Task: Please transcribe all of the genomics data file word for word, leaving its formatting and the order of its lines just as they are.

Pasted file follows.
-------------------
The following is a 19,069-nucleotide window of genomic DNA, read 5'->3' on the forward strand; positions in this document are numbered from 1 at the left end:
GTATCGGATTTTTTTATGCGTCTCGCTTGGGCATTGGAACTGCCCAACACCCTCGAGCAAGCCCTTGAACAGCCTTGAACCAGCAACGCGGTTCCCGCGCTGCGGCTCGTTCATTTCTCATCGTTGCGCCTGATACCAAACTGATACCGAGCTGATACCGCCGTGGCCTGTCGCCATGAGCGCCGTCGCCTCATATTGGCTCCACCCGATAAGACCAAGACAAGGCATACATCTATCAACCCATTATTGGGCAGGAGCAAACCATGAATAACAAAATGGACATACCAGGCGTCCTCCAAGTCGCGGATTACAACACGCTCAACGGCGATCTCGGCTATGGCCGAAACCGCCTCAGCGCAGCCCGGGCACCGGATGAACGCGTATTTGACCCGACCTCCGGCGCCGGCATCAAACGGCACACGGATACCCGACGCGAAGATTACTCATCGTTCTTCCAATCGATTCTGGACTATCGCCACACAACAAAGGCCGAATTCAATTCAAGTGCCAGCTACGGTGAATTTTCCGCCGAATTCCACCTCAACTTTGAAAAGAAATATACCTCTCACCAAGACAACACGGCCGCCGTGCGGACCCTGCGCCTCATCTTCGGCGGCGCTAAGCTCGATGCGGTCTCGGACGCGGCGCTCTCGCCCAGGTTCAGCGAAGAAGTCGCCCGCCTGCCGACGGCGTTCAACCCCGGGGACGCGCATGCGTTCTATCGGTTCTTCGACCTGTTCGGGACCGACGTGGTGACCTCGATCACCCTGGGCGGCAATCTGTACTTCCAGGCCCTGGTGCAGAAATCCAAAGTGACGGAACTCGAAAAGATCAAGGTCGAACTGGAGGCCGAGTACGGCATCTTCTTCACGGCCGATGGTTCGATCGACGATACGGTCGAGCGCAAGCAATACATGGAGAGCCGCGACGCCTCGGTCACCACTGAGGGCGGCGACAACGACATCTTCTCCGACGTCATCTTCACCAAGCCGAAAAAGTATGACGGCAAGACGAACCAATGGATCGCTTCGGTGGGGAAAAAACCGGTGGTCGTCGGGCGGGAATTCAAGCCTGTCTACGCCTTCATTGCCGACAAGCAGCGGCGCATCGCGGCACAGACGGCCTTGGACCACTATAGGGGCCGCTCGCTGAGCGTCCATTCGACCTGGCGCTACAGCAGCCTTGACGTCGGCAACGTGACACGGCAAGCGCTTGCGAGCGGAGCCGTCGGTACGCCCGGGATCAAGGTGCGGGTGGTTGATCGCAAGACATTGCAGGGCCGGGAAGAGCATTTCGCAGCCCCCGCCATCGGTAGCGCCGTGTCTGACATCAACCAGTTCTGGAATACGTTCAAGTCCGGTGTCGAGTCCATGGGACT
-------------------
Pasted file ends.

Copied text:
The following is a 19,069-nucleotide window of genomic DNA, read 5'->3' on the forward strand; positions in this document are numbered from 1 at the left end:
GTATCGGATTTTTTTATGCGTCTCGCTTGGGCATTGGAACTGCCCAACACCCTCGAGCAAGCCCTTGAACAGCCTTGAACCAGCAACGCGGTTCCCGCGCTGCGGCTCGTTCATTTCTCATCGTTGCGCCTGATACCAAACTGATACCGAGCTGATACCGCCGTGGCCTGTCGCCATGAGCGCCGTCGCCTCATATTGGCTCCACCCGATAAGACCAAGACAAGGCATACATCTATCAACCCATTATTGGGCAGGAGCAAACCATGAATAACAAAATGGACATACCAGGCGTCCTCCAAGTCGCGGATTACAACACGCTCAACGGCGATCTCGGCTATGGCCGAAACCGCCTCAGCGCAGCCCGGGCACCGGATGAACGCGTATTTGACCCGACCTCCGGCGCCGGCATCAAACGGCACACGGATACCCGACGCGAAGATTACTCATCGTTCTTCCAATCGATTCTGGACTATCGCCACACAACAAAGGCCGAATTCAATTCAAGTGCCAGCTACGGTGAATTTTCCGCCGAATTCCACCTCAACTTTGAAAAGAAATATACCTCTCACCAAGACAACACGGCCGCCGTGCGGACCCTGCGCCTCATCTTCGGCGGCGCTAAGCTCGATGCGGTCTCGGACGCGGCGCTCTCGCCCAGGTTCAGCGAAGAAGTCGCCCGCCTGCCGACGGCGTTCAACCCCGGGGACGCGCATGCGTTCTATCGGTTCTTCGACCTGTTCGGGACCGACGTGGTGACCTCGATCACCCTGGGCGGCAATCTGTACTTCCAGGCCCTGGTGCAGAAATCCAAAGTGACGGAACTCGAAAAGATCAAGGTCGAACTGGAGGCCGAGTACGGCATCTTCTTCACGGCCGATGGTTCGATCGACGATACGGTCGAGCGCAAGCAATACATGGAGAGCCGCGACGCCTCGGTCACCACTGAGGGCGGCGACAACGACATCTTCTCCGACGTCATCTTCACCAAGCCGAAAAAGTATGACGGCAAGACGAACCAATGGATCGCTTCGGTGGGGAAAAAACCGGTGGTCGTCGGGCGGGAATTCAAGCCTGTCTACGCCTTCATTGCCGACAAGCAGCGGCGCATCGCGGCACAGACGGCCTTGGACCACTATAGGGGCCGCTCGCTGAGCGTCCATTCGACCTGGCGCTACAGCAGCCTTGACGTCGGCAACGTGACACGGCAAGCGCTTGCGAGCGGAGCCGTCGGTACGCCCGGGATCAAGGTGCGGGTGGTTGATCGCAAGACATTGCAGGGCCGGGAAGAGCATTTCGCAGCCCCCGCCATCGGTAGCGCCGTGTCTGACATCAACCAGTTCTGGAATACGTTCAAGTCCGGTGTCGAGTCCATGGGACT